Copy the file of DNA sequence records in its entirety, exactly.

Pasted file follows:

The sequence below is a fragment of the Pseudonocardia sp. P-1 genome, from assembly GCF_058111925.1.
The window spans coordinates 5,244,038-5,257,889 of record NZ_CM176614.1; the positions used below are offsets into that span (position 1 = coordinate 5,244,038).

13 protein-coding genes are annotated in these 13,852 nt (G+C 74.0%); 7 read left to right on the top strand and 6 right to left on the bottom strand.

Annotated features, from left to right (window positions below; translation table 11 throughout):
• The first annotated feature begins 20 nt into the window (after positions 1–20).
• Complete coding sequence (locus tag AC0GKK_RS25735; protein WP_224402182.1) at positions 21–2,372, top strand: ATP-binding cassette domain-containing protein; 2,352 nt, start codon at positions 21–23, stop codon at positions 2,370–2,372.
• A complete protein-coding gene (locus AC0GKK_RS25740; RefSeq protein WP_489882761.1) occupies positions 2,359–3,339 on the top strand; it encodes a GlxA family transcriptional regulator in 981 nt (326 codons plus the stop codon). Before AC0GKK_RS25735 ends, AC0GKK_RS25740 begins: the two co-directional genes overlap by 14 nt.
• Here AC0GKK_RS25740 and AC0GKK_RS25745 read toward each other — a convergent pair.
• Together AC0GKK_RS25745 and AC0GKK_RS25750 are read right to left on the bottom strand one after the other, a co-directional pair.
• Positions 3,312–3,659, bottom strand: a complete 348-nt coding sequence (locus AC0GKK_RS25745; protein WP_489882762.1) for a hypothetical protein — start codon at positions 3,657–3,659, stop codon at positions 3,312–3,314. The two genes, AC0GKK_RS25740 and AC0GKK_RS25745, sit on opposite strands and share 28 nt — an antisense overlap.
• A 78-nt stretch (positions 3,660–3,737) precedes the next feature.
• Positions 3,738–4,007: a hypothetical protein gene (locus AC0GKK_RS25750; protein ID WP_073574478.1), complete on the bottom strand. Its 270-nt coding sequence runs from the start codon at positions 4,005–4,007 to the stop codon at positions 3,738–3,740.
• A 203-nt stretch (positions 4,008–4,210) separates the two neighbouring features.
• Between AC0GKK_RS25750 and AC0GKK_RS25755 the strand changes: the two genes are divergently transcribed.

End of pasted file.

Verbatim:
The sequence below is a fragment of the Pseudonocardia sp. P-1 genome, from assembly GCF_058111925.1.
The window spans coordinates 5,244,038-5,257,889 of record NZ_CM176614.1; the positions used below are offsets into that span (position 1 = coordinate 5,244,038).

13 protein-coding genes are annotated in these 13,852 nt (G+C 74.0%); 7 read left to right on the top strand and 6 right to left on the bottom strand.

Annotated features, from left to right (window positions below; translation table 11 throughout):
• The first annotated feature begins 20 nt into the window (after positions 1–20).
• Complete coding sequence (locus tag AC0GKK_RS25735; protein WP_224402182.1) at positions 21–2,372, top strand: ATP-binding cassette domain-containing protein; 2,352 nt, start codon at positions 21–23, stop codon at positions 2,370–2,372.
• A complete protein-coding gene (locus AC0GKK_RS25740; RefSeq protein WP_489882761.1) occupies positions 2,359–3,339 on the top strand; it encodes a GlxA family transcriptional regulator in 981 nt (326 codons plus the stop codon). Before AC0GKK_RS25735 ends, AC0GKK_RS25740 begins: the two co-directional genes overlap by 14 nt.
• Here AC0GKK_RS25740 and AC0GKK_RS25745 read toward each other — a convergent pair.
• Together AC0GKK_RS25745 and AC0GKK_RS25750 are read right to left on the bottom strand one after the other, a co-directional pair.
• Positions 3,312–3,659, bottom strand: a complete 348-nt coding sequence (locus AC0GKK_RS25745; protein WP_489882762.1) for a hypothetical protein — start codon at positions 3,657–3,659, stop codon at positions 3,312–3,314. The two genes, AC0GKK_RS25740 and AC0GKK_RS25745, sit on opposite strands and share 28 nt — an antisense overlap.
• A 78-nt stretch (positions 3,660–3,737) precedes the next feature.
• Positions 3,738–4,007: a hypothetical protein gene (locus AC0GKK_RS25750; protein ID WP_073574478.1), complete on the bottom strand. Its 270-nt coding sequence runs from the start codon at positions 4,005–4,007 to the stop codon at positions 3,738–3,740.
• A 203-nt stretch (positions 4,008–4,210) separates the two neighbouring features.
• Between AC0GKK_RS25750 and AC0GKK_RS25755 the strand changes: the two genes are divergently transcribed.